Welcome to GenderShift, an equality and diversity resource from Inspirational Speaker and Diversity Expert Rikki Arundel. This site provides information and support to audiences, workshop participants and clients wishing to book Rikki to speak or facilitate diversity events in addition to a growing information resource for people who are gender variant, their friends, families, colleagues and employers.
The GenderShift mission s to help create a fairer world in which every person’s gender, gender identity, gender expression and sexual orientation are accepted and respected. The content in this site and other associated sites and blogs is designed to contribute toward furthering that mission.
We deliver keynote presentations, seminars and workshops, especially Transgender Awareness Training, for hundreds or organisations and this site provides information to enable meetings planners and managers to assess whether my expertise is meets their event requirements.
Instead of giving out handouts that are filed become out of date or get lost, this site provides an online resource for participants and audience members as a refresher on the presentation content and extended background information on issues of sex, gender and equality.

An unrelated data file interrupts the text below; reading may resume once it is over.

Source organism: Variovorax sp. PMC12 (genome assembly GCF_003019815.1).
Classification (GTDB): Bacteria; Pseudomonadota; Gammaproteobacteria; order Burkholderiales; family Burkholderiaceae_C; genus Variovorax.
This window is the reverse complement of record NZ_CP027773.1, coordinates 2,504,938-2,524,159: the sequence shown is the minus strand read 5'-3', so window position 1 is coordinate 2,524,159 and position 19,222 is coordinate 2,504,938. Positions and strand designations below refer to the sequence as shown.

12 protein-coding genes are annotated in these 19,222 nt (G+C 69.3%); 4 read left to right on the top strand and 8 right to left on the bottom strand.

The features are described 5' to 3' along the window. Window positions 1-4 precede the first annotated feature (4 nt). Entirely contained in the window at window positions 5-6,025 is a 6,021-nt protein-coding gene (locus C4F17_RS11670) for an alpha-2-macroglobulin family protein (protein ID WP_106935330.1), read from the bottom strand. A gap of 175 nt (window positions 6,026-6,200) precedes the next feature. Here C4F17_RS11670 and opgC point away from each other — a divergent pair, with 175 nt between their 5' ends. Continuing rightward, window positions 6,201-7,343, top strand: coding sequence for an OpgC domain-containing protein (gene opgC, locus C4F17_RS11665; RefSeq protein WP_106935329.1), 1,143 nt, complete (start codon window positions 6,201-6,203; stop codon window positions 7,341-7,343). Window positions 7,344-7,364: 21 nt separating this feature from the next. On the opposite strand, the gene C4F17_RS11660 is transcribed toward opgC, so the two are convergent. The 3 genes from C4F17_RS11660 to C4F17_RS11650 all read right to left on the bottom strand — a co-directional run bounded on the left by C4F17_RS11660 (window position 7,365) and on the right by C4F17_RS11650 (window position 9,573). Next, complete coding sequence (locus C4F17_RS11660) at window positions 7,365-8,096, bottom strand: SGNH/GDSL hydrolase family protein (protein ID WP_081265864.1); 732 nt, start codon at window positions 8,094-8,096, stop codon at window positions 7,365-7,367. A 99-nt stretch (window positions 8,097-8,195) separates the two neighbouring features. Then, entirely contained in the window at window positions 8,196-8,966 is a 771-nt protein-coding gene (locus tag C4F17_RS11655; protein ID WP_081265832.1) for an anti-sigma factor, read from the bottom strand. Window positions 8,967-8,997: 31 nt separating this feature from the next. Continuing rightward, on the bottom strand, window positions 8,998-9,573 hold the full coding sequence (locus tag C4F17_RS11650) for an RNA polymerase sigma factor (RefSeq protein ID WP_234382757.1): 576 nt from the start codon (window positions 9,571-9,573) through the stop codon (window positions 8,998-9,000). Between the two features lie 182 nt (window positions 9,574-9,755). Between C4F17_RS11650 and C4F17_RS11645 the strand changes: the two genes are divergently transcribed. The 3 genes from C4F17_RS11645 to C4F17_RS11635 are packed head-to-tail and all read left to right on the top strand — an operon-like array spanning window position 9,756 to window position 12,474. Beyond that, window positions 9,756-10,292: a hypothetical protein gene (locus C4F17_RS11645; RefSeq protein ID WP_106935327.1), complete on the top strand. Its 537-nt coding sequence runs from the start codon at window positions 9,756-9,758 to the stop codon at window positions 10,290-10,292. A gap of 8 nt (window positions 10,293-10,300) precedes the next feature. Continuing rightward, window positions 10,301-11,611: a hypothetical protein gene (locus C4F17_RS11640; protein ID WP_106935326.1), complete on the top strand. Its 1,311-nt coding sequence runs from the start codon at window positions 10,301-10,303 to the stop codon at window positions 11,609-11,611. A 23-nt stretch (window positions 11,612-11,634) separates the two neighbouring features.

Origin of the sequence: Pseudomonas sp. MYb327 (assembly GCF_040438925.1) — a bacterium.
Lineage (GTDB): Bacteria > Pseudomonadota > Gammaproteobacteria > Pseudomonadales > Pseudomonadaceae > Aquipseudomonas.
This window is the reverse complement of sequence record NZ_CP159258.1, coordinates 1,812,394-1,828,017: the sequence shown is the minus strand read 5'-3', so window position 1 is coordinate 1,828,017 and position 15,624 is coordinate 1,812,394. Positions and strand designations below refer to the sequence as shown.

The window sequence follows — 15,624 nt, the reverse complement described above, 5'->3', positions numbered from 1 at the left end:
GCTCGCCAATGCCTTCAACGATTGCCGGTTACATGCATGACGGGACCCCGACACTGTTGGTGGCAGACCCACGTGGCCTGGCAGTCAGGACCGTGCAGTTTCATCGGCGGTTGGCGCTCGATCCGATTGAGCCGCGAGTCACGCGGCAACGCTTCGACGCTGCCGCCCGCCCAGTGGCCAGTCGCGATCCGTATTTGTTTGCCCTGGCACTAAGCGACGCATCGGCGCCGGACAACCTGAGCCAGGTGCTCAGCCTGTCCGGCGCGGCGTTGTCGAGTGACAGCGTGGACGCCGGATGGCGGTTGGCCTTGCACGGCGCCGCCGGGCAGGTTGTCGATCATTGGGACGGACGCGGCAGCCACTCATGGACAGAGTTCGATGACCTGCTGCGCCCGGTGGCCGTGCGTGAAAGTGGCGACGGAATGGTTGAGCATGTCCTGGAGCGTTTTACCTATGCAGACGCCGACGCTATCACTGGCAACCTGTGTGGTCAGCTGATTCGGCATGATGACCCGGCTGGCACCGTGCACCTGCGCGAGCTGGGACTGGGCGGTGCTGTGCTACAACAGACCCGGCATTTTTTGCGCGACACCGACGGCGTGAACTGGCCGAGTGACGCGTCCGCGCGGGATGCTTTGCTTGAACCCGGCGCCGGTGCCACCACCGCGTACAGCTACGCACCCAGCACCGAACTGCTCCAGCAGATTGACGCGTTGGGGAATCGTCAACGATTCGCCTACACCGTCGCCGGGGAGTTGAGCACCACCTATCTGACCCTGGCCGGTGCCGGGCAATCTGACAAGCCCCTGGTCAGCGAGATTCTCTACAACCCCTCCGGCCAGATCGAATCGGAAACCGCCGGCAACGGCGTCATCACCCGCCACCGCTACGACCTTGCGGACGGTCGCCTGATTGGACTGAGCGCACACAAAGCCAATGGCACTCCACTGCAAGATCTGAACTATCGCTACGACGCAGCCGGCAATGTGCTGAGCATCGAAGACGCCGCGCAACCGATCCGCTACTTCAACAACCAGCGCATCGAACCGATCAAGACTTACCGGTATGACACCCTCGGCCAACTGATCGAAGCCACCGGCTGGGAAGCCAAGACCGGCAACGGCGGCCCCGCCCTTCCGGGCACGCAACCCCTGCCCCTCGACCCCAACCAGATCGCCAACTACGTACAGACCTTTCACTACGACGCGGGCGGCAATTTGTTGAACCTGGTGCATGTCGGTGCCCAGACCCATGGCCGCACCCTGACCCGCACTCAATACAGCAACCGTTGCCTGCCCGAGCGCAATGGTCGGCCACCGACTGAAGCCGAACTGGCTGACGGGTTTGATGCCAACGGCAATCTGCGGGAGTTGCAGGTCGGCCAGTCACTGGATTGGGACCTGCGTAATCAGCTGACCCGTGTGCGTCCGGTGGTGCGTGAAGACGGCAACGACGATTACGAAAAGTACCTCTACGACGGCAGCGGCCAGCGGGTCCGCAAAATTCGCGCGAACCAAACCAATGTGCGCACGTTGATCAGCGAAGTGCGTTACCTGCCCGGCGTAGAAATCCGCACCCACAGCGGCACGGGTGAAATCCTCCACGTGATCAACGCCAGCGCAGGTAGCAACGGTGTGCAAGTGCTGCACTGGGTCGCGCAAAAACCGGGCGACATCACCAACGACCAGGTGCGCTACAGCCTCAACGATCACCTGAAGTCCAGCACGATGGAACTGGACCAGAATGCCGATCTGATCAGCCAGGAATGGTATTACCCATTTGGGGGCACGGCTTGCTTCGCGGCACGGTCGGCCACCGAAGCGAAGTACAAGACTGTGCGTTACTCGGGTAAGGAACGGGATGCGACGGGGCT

We also provide a range of counseling and support services on a one to one or group basis for people facing gender and sexual orientation issues and for family, friends and employers. Much of that support is now provided online and those services can all be accessed from this GenderShift site.
February is LGBT History Month in the UK, an annual celebration of LGBT history in the UK started by Sue Sanders in February 2005. The inspiration for LGBT history Month came partly from its US equivalent in October each year, but mostly as a result of the work Sue had done through her Schools Out Project to raise awareness of LGBT issues in schools and her campaigning for the abolition of Section 28 of the Local Government Act 1988.